The men in the boats paddled into the smoke covering the river. The Germans knew the smoke meant a crossing and poured fire into it using machine guns and 20mm flak guns along with the artillery. The paratroopers frantically paddled across the 400 yards of the river, aware of how vulnerable they were. Soon the smoke started clearing in the breeze, fully exposing them to enemy view. Incoming fire now poured in with even greater accuracy. The 20mm flak guns were particularly bad; a single hit would blow a man’s body apart, showering blood and viscera. Halfway across, the boats were within mortar range and bombs showered down. One hit a boat directly, blowing it apart and leaving the survivors in the water, festooned with heavy ammunition and equipment. The other boats could not stop to help them.

Browning and Horrocks observed the crossing from the roof of the power station. They watched as boats were blown apart, sank, or drifted downstream with their occupants dead and dying. It was a horrible scene, but as they watched the survivors kept going. They paddled with rifle butts or used their helmets and kept as low as they could, desperately racing for the far shore. Suddenly, they were there. Boats grounded on the far bank, and paratroopers poured from them, running for the embankment. Only 13 boats reached the shore, but once they were empty the engineers pushed off and began paddling back through the torrent of steel and fire to pick up the next wave. Eleven made it back. Meanwhile, the tankers began spotting the deadly flak guns and targeted them; most were emplaced in an old fortress called the Hof Van Holland.

Allied soldiers cross the road bridge over the Waal River at Nijmegen after the fierce fight with German defenders in the area. The burned-out vehicles in the foreground are evidence of the intensity of the battle.

On the north bank only 125 paratroopers were still able to fight, but they quickly formed into small groups and attacked the German defenders. The Americans were enraged; they had endured utter hell crossing the Waal and seen many friends lost. Now they assaulted the dike with fury and rage. Captain Burriss ordered his men to shower the dike with grenades. A flurry of explosions thundered across the enemy-held embankment and broke their spirit. Paratroopers followed the blasts and tore into the defending Germans, some of whom were aged reservists and others teenage boys. Burriss recalled that the enraged paratroopers took no prisoners, even when Germans tried to surrender. Within 30 minutes the dike was in American hands.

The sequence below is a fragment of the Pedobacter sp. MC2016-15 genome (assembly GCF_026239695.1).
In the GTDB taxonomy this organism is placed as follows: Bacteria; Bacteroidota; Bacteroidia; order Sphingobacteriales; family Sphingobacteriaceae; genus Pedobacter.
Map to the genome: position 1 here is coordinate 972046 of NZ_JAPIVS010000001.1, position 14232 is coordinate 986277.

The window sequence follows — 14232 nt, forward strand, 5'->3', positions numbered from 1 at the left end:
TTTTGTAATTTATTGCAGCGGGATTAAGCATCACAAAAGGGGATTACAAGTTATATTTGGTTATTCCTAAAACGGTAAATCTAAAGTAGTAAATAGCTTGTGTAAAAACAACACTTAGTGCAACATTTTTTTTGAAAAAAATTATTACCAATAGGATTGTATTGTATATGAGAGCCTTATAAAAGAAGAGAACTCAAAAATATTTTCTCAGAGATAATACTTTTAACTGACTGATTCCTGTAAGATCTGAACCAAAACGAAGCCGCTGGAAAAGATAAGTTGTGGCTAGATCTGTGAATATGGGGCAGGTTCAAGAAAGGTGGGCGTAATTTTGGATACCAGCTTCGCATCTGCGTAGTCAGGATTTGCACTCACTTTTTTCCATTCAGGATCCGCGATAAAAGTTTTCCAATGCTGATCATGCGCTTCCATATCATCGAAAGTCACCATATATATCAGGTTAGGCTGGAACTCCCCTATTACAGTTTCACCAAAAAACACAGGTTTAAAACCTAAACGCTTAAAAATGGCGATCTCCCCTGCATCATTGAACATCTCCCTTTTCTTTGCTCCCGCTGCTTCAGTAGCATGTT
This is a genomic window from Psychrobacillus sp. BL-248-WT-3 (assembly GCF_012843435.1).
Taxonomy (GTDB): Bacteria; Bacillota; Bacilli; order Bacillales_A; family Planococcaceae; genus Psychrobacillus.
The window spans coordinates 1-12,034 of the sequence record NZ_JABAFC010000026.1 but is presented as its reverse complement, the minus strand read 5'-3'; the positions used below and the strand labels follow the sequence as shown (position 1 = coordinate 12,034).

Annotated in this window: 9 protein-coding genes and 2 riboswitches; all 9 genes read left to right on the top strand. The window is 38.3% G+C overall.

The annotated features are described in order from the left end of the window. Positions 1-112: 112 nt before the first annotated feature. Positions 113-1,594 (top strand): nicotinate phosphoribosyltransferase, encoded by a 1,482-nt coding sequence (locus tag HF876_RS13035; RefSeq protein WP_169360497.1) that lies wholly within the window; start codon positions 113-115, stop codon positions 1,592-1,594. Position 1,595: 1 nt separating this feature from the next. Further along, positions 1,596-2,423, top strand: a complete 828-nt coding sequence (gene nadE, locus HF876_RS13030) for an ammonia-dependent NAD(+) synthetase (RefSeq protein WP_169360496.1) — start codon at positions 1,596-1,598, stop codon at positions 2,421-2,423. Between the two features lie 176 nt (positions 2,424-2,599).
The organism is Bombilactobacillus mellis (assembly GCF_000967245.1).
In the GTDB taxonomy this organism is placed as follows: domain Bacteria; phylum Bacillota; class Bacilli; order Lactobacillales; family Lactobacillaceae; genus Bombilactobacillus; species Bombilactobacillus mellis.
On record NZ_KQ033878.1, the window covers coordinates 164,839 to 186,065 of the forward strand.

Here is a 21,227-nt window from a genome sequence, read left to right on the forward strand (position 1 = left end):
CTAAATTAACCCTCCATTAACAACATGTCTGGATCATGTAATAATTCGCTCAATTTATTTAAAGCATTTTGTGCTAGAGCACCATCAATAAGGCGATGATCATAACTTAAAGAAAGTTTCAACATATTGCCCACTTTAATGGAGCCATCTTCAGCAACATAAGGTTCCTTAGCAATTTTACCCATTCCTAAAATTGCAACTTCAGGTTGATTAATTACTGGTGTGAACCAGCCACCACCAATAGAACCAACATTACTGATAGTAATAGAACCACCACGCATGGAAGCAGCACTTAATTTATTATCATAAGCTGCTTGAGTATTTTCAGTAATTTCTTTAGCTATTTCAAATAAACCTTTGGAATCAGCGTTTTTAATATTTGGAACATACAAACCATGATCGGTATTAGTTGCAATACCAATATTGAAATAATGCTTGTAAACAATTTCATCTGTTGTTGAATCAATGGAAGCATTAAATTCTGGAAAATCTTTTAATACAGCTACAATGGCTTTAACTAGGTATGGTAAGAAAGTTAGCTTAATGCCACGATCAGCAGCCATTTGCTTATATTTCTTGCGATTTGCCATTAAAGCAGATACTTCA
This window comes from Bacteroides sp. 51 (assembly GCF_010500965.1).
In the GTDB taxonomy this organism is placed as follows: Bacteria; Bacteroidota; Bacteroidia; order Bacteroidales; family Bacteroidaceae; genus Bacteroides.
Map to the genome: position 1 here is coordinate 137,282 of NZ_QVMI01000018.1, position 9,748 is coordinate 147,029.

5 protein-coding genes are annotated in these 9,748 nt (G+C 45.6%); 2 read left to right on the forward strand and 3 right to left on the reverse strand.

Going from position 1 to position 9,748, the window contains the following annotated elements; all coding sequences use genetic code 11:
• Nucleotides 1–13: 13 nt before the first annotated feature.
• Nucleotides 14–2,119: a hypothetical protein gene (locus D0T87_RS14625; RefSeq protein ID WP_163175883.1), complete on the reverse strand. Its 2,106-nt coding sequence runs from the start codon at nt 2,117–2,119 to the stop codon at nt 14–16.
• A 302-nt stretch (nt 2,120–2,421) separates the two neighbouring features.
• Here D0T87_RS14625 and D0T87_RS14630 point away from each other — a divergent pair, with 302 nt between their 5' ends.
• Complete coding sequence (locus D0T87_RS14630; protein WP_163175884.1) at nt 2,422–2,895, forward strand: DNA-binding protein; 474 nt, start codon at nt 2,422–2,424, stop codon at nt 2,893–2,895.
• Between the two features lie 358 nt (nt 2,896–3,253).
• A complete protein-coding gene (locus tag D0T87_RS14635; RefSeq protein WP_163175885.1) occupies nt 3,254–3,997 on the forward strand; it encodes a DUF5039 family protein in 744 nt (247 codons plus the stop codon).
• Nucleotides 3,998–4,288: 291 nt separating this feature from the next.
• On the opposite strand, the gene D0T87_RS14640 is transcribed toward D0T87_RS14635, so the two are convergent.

Some paratroopers set up defenses along the dike while others, gradually being joined by the following waves, formed up to move on the bridges. Major Cook and a captain took over a group of 30 men and immediately moved against the rail bridge. They kept the enemy off balance by constantly attacking, keeping the pressure on until the enemy broke and ran. There were only five boats left after the final trip across, and the newly arrived paratroopers joined their comrades in the attack, fanning out toward the bridges and the remaining enemy strongpoints.

First Lieutenant James Magellas led a squad-sized group against the Hof Van Holland fort, which held the flak guns that had so decimated the paratroopers during the crossing. Magellas had lost half his platoon in their boat, which had been hit by mortar fire. He ordered his men to fire at the flak and machine guns until the German were suppressed, and then the Americans charged ahead, throwing grenades. This drove the Germans inside the fort, where they remained while Magellas and his men disabled the guns. The Germans would continue to resist the rest of the day until follow-on troops from 1/504 cleared the fort, taking 30 prisoners.

Other groups reached the Spoorbrug rail bridge and ran into stiff resistance, but each German strongpoint was taken in turn. A 19-man force led by Lieutenants Edward Sims and Richard LaRiviere reached the northern end of the bridge after neutralizing the last scattered enemy positions, only to find a new threat.  About 500 Germans, those who remained of the defenders at the southern end of the bridge, were now moving across it. Having seen the success of the river assault, they realized their only avenue of escape was about to be cut off and chose to retreat before the paratroopers could consolidate their blocking positions.

American airborne troops patrol a street in Nijmegen shortly after the town was secured. A British soldier watches them as he crosses in the distance.

Captain Carl Kappel of H Company watched their desperate attacks. “These units made several counterattacks … which were easily dealt with…. Two German machine guns were mounted to sweep the long axis of the bridge and the German situation was now hopeless. One of the German prisoners who could understand English was ordered out on the bridge to tell the Germans to cross to the south side and surrender. He was shot by the Germans pinned on the bridge. They were again swept by machine-gun fire, and many leapt from the bridge, even though they were not over the river. None surrendered at this time.” The paratroopers even fired at enemy soldiers leaping from the bridge, trying to hit them in midair. Kappel finally ordered them to stop, as it was a waste of ammunition.